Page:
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1920 - 2020

Edward E. Mason, M.D., 1920-2020

We are all saddened by the passing of Dr. Edward Eaton Mason who has been called the "Father of Bariatric Surgery". He died on December 29, 2020 at Walden's Place in Iowa City at the age of 100.

Dr. Mason was an only child born in the backseat of a taxi cab in Boise, Idaho on October 16, 1920. His father Edward Files Mason became a professor of photojournalism at the University of Iowa in 1929. His mother Dora Eaton Mason was a teacher and gifted sculptress who created the original bust of Nile Kinnick (1939 Heisman Trophy winner). Dr. Mason graduated from Iowa City High School in 1939, received his BA from the University of Iowa in 1943 and his MD from the University of Iowa College of Medicine in 1945. He married the love of his life Dordana Fairman Mason in 1944 who was a dietitian at the University of Iowa. She cared for patients with anorexia, while he treated the obese. They met while canoeing on the Iowa River and were married for 71 years until Dordana passed away in 2015.

Dr. Mason received his surgical training at the University of Minnesota with Dr. Owen Wangensteen where he conducted laboratory research in the late 40s doing seminal work related to gastric physiology, digestion, and the surgical treatment of duodenal ulcer. He received his PhD in Surgery from the University of Minnesota in 1953. Despite being discouraged from returning to Iowa "because he would be too busy clinically there", Dr. Mason joined the Department of Surgery at the University of Iowa in 1953, where he remained for the rest of his career, also serving as acting Head of the Department from 1981-82. Dr. Mason became a member of the American Surgical Association in 1973.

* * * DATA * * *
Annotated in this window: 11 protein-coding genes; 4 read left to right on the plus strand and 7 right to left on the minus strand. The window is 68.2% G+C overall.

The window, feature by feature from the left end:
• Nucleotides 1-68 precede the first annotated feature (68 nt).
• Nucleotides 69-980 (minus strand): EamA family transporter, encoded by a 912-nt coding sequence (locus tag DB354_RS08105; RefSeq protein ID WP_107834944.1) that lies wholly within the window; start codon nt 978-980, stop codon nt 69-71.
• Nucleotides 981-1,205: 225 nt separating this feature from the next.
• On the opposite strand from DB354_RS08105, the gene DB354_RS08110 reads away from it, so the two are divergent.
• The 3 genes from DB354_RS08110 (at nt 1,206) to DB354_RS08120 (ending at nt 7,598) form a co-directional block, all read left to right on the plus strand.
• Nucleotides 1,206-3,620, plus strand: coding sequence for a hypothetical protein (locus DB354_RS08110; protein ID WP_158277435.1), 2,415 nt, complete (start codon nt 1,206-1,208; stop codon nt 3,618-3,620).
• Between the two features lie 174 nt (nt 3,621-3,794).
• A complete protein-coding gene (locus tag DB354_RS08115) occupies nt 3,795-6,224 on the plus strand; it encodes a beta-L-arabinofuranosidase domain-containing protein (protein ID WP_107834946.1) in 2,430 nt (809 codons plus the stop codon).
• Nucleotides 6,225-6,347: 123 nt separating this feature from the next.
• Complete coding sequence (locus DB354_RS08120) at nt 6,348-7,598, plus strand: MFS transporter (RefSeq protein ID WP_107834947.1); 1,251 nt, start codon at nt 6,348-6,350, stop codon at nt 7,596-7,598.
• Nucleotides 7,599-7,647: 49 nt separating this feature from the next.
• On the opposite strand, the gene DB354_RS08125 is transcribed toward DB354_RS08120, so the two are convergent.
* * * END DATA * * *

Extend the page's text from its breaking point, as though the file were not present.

In 1965 Dr. Mason did a series of experiments with Dr. Chikashi Ito from Sapporo, Japan to see if it would be safe to treat peptic ulcer disease with gastric bypass. It soon became apparent that ulcer disease was not helped by gastric bypass, but the obese patients lost weight and gastric bypass surgery for obesity was born. He continued to refine and develop operations for obesity, including what is commonly referred to as "Mason's Roux-Y gastric bypass", and the first vertical banded gastroplasty. Though out his life, Dr. Mason continued to be extremely interested in the role of surgery in treating obesity, as well as the development of non-surgical means of treating obesity and type-II diabetes.

Dr. Mason continued to publish articles on gastrointestinal physiology and obesity and remained intellectually involved in the refinement of bariatric surgery for his entire career. He authored more than 200 papers and book chapters. He published 5 books, the first in 1964 titled "Computer Applications in Medicine." His fifth book "A Fat Chance" an autobiography was published on his 100th birthday. Dr. Mason founded the American Society for Bariatric Surgery, serving as its first president in 1983. The first several meetings were actually held at Dr. Mason's back yard, and this society has now grown into the American Society for Metabolic and Bariatric Surgery which has over 4,000 members. It is fitting that Dr. Mason has the honor of being considered the "Father of Bariatric Surgery." Based on his innovative contributions to obesity surgery, Dr. Mason was awarded the ASA Medallion for the Advancement of Surgical Care in 2013.

On a personal note, Dr. Mason was an extremely humble and thoughtful individual. He embodied all that is good in our profession of academic surgery. He was an innovator, an educator, and first and foremost, he was a surgeon. His hobbies were swimming, photography, camping in the North Woods of Minnesota, writing, and babysitting his family. He swam a half-mile every day at noon until he was 96 years old.

We will all miss him.